All Posts

Another #30DayMapChallenge!

We’ve just passed the most prolific time of the year for cartographers: the 30 Day Map Challenge! Every November, cartographers across the globe answer the call to create a map each day with a theme outlined by the organizer Topi Tjukanov. These themes cover everything from continents to data sources to concepts. People often added their own unique spin and interpretation of the theme, making every day of the challenge exciting!

While we have yet to participate as a company (there’s always next year right?) we love to see folks creating maps using or inspired by those we make here at Stamen during this time. I’ll call out a few of those and also highlight some trends and favorites that we noticed during this year’s challenge.

The daily themes for the 30 Day Map Challenge of 2023

Our very own Watercolor style showed up on a few maps this time around. Scott Lawson used Watercolor to make a map of Burlington for OpenStreetMap day, a day to highlight our favorite open data repository and also gave a shoutout to our new partnership with Stadia where the maps are now hosted with a generous free tier for personal use. If you’re curious, you can learn more about that here!

Scott Lawson’s map of Burlington, Vermont that uses our Watercolor style

Alexandre Médina aptly used the style for the Raster theme, showcasing a humorous and dizzying look at an island within a lake on an island within a lake on an island in the Philippines (my head is spinning too). 

Alexandre Médina’s inception-like map using Watercolor

Toner also received some love from Walter L. Molina P. for the Black and White theme, who leaned on the high contrast of the style and added 3D buildings for a beautiful isometric look at the city of Rotterdam!

Walter L. Molina P.’s map of Rotterdam which was created with Toner

Joy Plots

Outside of our maps, we noticed a few trends that were prevalent throughout the challenge. The first trend was the widespread presence of Joy Plots, visualizations named thus due to their similarity to the album artwork for Unknown Pleasures by Joy Division. Many of them, like Elīna Resne’s map of Latvija below, were particularly popular on Day 28, which posed the question “Is it a Chart or a Map?”—something we’ve also wondered about all maps after talking with Carissa Carter on our podcast last year.

Elīna Resne’s Joy Plot of Latvija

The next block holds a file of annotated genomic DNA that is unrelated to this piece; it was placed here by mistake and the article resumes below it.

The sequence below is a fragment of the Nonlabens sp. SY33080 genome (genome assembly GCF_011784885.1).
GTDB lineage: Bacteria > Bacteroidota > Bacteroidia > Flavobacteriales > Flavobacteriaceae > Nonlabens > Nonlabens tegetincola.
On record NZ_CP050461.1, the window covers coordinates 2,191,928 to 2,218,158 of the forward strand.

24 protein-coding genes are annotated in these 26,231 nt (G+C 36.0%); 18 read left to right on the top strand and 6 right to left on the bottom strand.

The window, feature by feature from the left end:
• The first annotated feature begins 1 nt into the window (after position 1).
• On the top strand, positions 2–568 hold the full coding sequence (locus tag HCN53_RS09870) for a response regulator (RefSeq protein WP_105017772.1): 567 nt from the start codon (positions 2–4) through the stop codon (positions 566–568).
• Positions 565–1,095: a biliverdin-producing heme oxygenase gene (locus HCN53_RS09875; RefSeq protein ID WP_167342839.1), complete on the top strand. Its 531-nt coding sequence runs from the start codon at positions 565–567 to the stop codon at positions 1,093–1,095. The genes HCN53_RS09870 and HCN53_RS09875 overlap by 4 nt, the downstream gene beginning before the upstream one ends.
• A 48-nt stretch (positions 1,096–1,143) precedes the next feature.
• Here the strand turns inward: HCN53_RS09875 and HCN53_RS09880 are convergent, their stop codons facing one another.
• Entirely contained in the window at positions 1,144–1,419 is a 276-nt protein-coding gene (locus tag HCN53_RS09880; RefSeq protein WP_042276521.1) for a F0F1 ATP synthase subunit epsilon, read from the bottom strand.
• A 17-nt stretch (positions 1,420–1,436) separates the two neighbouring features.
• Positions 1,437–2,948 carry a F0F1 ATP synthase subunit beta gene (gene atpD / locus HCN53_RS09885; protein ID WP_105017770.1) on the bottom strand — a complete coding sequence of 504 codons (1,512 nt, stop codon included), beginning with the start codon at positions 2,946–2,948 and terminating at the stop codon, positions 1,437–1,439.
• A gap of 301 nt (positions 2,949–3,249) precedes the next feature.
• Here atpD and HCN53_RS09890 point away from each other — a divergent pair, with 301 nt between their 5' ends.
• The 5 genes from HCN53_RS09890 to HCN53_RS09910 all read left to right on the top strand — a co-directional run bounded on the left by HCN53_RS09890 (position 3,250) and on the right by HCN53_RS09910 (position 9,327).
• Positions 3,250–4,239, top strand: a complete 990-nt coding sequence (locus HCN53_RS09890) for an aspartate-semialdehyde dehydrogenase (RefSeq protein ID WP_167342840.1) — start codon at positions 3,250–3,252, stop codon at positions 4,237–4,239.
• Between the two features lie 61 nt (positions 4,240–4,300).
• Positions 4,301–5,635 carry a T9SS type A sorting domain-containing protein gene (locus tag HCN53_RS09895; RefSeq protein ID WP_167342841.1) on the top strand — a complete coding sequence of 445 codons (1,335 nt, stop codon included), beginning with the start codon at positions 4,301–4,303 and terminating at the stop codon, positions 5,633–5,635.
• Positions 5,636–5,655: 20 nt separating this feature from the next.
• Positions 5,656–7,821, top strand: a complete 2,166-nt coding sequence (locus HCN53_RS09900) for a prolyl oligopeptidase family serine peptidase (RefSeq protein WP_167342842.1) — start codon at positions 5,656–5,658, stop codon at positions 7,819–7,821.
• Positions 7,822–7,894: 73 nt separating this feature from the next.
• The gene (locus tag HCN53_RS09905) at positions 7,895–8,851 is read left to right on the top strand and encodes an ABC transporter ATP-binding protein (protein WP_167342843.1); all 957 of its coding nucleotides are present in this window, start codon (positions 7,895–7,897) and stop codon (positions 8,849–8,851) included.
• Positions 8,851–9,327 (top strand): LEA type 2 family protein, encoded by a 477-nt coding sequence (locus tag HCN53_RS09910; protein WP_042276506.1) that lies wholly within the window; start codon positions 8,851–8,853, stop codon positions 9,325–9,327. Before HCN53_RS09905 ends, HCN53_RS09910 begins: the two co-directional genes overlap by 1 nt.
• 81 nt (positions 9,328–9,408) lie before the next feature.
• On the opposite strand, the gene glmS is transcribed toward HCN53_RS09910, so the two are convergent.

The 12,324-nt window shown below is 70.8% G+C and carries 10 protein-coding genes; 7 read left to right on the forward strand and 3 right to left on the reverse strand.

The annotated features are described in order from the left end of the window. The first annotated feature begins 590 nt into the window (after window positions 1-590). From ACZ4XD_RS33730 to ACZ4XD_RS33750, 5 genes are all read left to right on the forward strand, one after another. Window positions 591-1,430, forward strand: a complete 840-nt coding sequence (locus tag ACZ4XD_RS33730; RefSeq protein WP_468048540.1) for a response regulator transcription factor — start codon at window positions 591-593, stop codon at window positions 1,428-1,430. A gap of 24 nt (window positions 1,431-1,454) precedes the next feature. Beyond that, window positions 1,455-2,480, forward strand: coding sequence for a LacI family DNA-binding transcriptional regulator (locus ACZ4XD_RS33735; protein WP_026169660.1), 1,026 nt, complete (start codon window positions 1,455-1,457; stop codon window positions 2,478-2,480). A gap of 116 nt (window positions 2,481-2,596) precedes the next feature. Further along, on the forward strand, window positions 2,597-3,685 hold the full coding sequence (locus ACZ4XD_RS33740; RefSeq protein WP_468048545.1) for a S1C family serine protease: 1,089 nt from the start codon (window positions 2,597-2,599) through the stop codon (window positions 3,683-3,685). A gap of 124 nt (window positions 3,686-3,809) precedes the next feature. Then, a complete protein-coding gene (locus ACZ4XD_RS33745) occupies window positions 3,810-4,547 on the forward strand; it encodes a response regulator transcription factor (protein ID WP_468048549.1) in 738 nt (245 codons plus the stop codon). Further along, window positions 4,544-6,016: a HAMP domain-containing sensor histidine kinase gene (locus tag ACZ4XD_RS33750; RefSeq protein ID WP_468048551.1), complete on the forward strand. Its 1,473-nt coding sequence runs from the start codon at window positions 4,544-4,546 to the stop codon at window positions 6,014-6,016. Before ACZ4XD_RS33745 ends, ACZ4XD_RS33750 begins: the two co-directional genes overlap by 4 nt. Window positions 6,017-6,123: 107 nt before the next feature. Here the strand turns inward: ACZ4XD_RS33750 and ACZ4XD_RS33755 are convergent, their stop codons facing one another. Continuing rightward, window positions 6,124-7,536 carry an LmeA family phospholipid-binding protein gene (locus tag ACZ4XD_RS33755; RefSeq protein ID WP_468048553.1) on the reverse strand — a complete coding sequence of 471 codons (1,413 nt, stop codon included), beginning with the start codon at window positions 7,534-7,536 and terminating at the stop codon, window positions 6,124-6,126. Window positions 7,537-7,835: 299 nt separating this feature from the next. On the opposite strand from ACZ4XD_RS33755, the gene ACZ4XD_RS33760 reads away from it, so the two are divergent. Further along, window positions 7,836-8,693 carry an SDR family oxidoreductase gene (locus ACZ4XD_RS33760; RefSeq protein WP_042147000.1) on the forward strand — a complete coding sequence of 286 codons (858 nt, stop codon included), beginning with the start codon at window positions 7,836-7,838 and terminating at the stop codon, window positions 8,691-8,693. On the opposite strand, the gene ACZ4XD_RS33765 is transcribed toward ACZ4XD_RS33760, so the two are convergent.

While they fit incredibly well into the “Chart vs Map” question, Joy Plots showed up on nearly every day. Part of the Joy Plot’s strength is it works well with both physical and thematic data. Below you can see Kurt Menke’s and Loubna’s topographic uses of the visualization, while Sam J’s animated plot of “The Hum” shows its strength for thematic geospatial data.

Kurt Menke’s topographic Joy Plot of Antarctica
Loubna’s topographic Joy Plot of Algarve
Sam J’s animated Joy Plot depicting a phenomenon known as “The Hum”
Click the video to play the animation!


Last year, my colleague Alan McConchie wrote a blog post noting the trend of high-resolution, dramatic shadows that were showing up on a lot of maps. This year, that trend continued in the 30 Day Map Challenge, with several folks experimenting with an array of software to create maps with striking shadows for a variety of themes.

Lots of cartographers used the tried and true 3D-rendering software Blender to accomplish this, as seen in Julian Hoffmann’s stunning visualization of Barcelona for the Black & White theme.

Julian Hoffmann’s 3D map of buildings in Barcelona created with Blender

Dominik Weckmüller used Aerialod for the same day to create a black and white 3D visualization of Trudner Horn Nature Park in Italy.

Dominik Weckmüller’s map of Trudner Horn Nature Park made with Aerialod

Other cartographers, like Terence created incredible visualizations with R using RayShader, like this luminous look at earthquakes in South America.

Terence’s map of South American earthquakes made with RayShader

Other Favorites

There were a few other maps that caught our eye and were worth mentioning here! This is not an exhaustive list, of course, and we’re always impressed by what cartographers come up with every year.

Krishna Wijaya‘s “cool” ( ͡° ͜ʖ ͡°) glass-like rendering of Antarctica!

Wendy Shijia‘s interactive line style visualization of Mount Everest! It was hard to pick a favorite of hers out of all the great work she did for this year’s challenge (see for yourself).

Obin Le‘s creative 3D representation of Old Town Square in Prague.

Finally, Chris Holmes‘s isometric plot of Olympus Mons on Mars. I couldn’t find if this was for a specific theme, but I don’t care because it’s incredible.

Hats off to everyone who participated this year and we can’t wait to see what next year has in store!

About Stamen

Stamen is a globally recognized strategic design partner and one of the most established cartography and data visualization studios in the industry. For over two decades, Stamen has been helping industry giants, universities, and civic-minded organizations alike bring their ideas to life through designing and storytelling with data. We specialize in translating raw data into interactive visuals that inform, inspire and incite action. At the heart of this is our commitment to research and ensuring we understand the challenges we face. We embrace ambiguity, we thrive in data, and we exist to build tools that educate and inspire our audiences to act.